• Folk arts are defined as those artistic practices, which are community or family based and express that community’s aesthetic heritage and tradition. Folk Arts Apprenticeships are designed to foster the sharing of traditional (folk) artistic skills between a master and an apprentice who is already familiar with the genre. Folk Arts Fellowships provide support to individual artists who demonstrate the highest level of skill and accomplishments in their craft.
• Available to organizations, Arts Access Grants support arts and culture programs throughout the state that demonstrate excellent artistic, education and cultural value, as well as engagement with and relevance to their community.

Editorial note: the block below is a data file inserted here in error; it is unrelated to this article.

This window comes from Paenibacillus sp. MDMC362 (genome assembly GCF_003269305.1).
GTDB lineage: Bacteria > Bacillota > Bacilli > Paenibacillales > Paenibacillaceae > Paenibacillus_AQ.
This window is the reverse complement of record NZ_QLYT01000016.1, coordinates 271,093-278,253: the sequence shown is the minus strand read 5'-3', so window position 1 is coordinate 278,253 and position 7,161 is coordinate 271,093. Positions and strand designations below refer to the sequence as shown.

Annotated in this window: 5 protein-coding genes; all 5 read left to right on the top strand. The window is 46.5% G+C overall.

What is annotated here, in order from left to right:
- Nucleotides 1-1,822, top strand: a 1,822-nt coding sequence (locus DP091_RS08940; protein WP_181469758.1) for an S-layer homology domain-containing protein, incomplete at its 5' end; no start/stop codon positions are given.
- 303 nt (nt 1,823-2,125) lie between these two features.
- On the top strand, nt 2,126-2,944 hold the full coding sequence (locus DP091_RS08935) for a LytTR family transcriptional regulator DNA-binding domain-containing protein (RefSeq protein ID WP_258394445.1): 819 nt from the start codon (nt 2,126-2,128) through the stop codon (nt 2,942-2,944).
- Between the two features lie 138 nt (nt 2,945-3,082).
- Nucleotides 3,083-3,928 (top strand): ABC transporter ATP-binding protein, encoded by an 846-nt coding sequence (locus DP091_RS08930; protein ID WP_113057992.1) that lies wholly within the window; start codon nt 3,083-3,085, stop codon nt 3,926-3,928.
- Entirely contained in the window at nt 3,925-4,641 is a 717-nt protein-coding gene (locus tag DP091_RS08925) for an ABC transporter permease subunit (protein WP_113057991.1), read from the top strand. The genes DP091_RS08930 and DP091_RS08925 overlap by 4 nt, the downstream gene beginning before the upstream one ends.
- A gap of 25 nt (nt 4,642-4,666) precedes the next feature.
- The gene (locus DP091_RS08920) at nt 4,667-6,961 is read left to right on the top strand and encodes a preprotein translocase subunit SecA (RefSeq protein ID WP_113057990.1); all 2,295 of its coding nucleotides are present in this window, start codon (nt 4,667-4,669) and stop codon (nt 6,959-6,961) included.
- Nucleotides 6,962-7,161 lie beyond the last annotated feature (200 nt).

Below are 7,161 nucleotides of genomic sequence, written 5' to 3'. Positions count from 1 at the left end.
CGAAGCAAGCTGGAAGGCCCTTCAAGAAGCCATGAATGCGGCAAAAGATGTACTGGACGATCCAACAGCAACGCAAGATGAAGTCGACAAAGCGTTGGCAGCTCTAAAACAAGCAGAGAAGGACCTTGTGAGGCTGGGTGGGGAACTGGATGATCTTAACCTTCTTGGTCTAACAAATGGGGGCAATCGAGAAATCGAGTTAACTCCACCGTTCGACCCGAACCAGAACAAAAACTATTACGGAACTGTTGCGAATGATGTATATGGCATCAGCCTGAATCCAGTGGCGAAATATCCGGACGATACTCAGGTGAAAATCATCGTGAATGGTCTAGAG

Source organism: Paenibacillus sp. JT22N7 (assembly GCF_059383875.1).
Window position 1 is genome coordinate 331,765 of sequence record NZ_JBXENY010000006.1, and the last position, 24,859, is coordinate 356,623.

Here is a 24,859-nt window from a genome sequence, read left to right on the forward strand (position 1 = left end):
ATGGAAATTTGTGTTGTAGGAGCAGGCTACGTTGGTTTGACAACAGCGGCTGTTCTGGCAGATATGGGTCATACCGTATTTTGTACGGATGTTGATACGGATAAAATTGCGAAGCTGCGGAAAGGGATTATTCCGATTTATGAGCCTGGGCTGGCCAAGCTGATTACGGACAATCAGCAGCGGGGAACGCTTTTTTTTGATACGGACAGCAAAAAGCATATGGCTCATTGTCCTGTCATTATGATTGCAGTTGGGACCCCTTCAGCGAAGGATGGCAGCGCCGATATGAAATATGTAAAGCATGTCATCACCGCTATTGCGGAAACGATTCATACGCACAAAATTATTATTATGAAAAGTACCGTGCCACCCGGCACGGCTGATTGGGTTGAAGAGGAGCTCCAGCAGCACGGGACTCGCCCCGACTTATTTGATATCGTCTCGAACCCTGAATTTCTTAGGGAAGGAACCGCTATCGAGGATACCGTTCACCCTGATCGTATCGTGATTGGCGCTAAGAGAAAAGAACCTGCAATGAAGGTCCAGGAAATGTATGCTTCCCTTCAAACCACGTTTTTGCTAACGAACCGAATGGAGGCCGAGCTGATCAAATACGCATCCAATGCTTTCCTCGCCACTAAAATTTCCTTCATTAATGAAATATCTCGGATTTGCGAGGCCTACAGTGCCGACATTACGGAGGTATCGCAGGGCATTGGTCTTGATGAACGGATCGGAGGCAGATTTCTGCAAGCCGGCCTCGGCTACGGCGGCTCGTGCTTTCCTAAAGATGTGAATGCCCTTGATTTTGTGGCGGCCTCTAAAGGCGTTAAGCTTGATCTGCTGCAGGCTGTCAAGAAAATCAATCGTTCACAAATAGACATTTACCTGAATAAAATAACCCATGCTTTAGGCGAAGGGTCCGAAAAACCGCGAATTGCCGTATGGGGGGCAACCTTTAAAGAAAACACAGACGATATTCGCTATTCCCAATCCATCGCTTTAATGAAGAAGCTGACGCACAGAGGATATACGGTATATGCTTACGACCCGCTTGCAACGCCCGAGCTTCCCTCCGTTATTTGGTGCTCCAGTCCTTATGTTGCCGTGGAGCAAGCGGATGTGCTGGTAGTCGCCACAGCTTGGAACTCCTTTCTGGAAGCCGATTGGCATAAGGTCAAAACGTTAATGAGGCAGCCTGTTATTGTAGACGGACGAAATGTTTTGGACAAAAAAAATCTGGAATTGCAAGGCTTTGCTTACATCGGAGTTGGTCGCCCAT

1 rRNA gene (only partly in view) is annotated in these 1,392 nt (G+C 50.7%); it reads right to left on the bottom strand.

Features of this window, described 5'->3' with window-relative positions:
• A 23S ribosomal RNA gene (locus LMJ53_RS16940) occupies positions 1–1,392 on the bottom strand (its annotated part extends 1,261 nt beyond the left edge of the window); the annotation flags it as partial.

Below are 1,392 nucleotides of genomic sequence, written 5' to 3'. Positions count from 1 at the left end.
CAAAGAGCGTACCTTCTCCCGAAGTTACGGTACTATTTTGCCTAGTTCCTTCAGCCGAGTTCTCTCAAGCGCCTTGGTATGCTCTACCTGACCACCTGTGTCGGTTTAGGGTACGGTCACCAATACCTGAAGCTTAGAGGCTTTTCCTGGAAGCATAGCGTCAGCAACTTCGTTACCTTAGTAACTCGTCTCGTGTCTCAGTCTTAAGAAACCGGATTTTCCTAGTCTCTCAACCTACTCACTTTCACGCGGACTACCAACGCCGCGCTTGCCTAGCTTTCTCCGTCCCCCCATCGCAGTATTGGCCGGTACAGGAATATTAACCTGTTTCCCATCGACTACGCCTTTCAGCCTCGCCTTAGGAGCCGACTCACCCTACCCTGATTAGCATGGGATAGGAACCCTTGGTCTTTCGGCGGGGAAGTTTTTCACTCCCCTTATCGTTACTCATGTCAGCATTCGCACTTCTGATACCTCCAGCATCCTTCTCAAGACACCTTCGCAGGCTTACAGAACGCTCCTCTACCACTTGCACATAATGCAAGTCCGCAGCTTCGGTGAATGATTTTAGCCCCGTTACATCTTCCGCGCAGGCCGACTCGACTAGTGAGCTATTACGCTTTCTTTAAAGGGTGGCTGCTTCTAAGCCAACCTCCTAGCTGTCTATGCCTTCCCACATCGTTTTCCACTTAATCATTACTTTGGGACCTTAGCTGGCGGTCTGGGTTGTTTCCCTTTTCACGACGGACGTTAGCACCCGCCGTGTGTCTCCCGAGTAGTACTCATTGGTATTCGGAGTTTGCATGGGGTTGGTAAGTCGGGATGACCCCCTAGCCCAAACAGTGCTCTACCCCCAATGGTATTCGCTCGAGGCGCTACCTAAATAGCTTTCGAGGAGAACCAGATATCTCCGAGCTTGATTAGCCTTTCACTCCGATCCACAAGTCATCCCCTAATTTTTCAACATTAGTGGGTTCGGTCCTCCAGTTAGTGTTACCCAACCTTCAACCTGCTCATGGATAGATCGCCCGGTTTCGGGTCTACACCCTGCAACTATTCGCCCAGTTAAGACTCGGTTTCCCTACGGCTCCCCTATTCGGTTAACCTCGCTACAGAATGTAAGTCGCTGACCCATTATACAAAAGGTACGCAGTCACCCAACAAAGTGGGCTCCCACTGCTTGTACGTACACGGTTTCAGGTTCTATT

• Project Grants for Education provide support to artists and cultural organizations collaborating with schools and other educational entities. The grants are designed to increase access to high quality curriculum-based arts learning; foster professional development of artists and educators; engage the participation of families and other community members in arts learning for children and youth; and ensure youths demonstrate proficiency in one or more art forms at or before graduation from high school.
• Project Grants in Healthcare offer matching grants for arts projects that connect teaching artists with healthcare settings such as hospitals, hospice and community health agencies. Teaching artists partner with one or more licensed healthcare staff to implement a project.